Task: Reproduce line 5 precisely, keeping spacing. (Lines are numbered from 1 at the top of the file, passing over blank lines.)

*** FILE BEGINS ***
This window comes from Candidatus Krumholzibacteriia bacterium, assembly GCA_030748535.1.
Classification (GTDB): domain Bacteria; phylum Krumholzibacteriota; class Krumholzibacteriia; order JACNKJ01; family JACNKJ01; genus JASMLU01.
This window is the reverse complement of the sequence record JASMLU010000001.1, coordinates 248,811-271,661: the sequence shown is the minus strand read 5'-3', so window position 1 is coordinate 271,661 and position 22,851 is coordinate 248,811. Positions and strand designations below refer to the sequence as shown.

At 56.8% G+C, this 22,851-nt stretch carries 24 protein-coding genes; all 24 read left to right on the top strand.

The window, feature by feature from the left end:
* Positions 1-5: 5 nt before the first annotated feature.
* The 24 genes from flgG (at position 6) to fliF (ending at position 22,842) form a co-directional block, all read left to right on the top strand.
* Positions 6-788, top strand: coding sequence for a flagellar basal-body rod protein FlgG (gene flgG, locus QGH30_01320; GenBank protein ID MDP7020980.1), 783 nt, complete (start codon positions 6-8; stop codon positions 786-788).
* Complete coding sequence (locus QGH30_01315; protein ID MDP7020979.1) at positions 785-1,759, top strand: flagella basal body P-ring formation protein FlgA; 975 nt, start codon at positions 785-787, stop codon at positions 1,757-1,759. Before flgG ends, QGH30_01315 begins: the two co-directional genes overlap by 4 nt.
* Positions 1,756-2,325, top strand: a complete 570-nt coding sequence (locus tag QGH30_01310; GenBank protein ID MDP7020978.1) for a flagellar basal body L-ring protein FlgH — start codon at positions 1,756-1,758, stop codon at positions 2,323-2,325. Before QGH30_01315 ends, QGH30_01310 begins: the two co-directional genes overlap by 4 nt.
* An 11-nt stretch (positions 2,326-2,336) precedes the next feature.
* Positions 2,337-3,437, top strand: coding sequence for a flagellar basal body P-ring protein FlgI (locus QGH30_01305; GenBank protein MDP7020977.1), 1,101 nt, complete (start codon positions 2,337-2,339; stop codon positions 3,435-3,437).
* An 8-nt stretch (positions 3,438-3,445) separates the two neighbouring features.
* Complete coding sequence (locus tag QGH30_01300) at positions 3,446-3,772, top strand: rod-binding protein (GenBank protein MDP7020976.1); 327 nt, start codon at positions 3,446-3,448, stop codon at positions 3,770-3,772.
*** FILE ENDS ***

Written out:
The window, feature by feature from the left end: